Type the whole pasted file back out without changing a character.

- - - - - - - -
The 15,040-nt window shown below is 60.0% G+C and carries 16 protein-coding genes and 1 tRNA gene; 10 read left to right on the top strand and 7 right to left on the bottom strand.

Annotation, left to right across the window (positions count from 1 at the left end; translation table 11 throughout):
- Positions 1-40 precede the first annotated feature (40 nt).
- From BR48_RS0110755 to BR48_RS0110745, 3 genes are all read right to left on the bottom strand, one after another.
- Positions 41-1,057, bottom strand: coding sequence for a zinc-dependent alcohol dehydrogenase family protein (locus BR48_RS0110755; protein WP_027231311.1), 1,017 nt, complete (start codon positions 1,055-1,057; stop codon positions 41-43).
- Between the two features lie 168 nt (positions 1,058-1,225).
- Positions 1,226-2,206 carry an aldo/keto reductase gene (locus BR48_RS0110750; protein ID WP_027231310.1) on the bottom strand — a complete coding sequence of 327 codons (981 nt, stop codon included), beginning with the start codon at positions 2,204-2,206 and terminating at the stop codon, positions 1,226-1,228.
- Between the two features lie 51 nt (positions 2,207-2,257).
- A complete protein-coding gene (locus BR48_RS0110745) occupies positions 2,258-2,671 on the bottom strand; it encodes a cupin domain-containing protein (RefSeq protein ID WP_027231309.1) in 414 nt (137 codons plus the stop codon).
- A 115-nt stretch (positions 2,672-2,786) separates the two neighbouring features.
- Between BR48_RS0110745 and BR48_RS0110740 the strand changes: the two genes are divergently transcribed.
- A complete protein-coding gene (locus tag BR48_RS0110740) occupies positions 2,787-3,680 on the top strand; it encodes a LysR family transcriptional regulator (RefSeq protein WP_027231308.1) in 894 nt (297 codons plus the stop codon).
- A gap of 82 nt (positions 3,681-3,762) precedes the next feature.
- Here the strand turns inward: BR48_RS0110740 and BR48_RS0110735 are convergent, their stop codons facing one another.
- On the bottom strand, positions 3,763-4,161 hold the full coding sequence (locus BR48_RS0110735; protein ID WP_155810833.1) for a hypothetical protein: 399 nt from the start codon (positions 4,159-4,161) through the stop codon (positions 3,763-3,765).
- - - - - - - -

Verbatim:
The 15,040-nt window shown below is 60.0% G+C and carries 16 protein-coding genes and 1 tRNA gene; 10 read left to right on the top strand and 7 right to left on the bottom strand.

Annotation, left to right across the window (positions count from 1 at the left end; translation table 11 throughout):
- Positions 1-40 precede the first annotated feature (40 nt).
- From BR48_RS0110755 to BR48_RS0110745, 3 genes are all read right to left on the bottom strand, one after another.
- Positions 41-1,057, bottom strand: coding sequence for a zinc-dependent alcohol dehydrogenase family protein (locus BR48_RS0110755; protein WP_027231311.1), 1,017 nt, complete (start codon positions 1,055-1,057; stop codon positions 41-43).
- Between the two features lie 168 nt (positions 1,058-1,225).
- Positions 1,226-2,206 carry an aldo/keto reductase gene (locus BR48_RS0110750; protein ID WP_027231310.1) on the bottom strand — a complete coding sequence of 327 codons (981 nt, stop codon included), beginning with the start codon at positions 2,204-2,206 and terminating at the stop codon, positions 1,226-1,228.
- Between the two features lie 51 nt (positions 2,207-2,257).
- A complete protein-coding gene (locus BR48_RS0110745) occupies positions 2,258-2,671 on the bottom strand; it encodes a cupin domain-containing protein (RefSeq protein ID WP_027231309.1) in 414 nt (137 codons plus the stop codon).
- A 115-nt stretch (positions 2,672-2,786) separates the two neighbouring features.
- Between BR48_RS0110745 and BR48_RS0110740 the strand changes: the two genes are divergently transcribed.
- A complete protein-coding gene (locus tag BR48_RS0110740) occupies positions 2,787-3,680 on the top strand; it encodes a LysR family transcriptional regulator (RefSeq protein WP_027231308.1) in 894 nt (297 codons plus the stop codon).
- A gap of 82 nt (positions 3,681-3,762) precedes the next feature.
- Here the strand turns inward: BR48_RS0110740 and BR48_RS0110735 are convergent, their stop codons facing one another.
- On the bottom strand, positions 3,763-4,161 hold the full coding sequence (locus BR48_RS0110735; protein ID WP_155810833.1) for a hypothetical protein: 399 nt from the start codon (positions 4,159-4,161) through the stop codon (positions 3,763-3,765).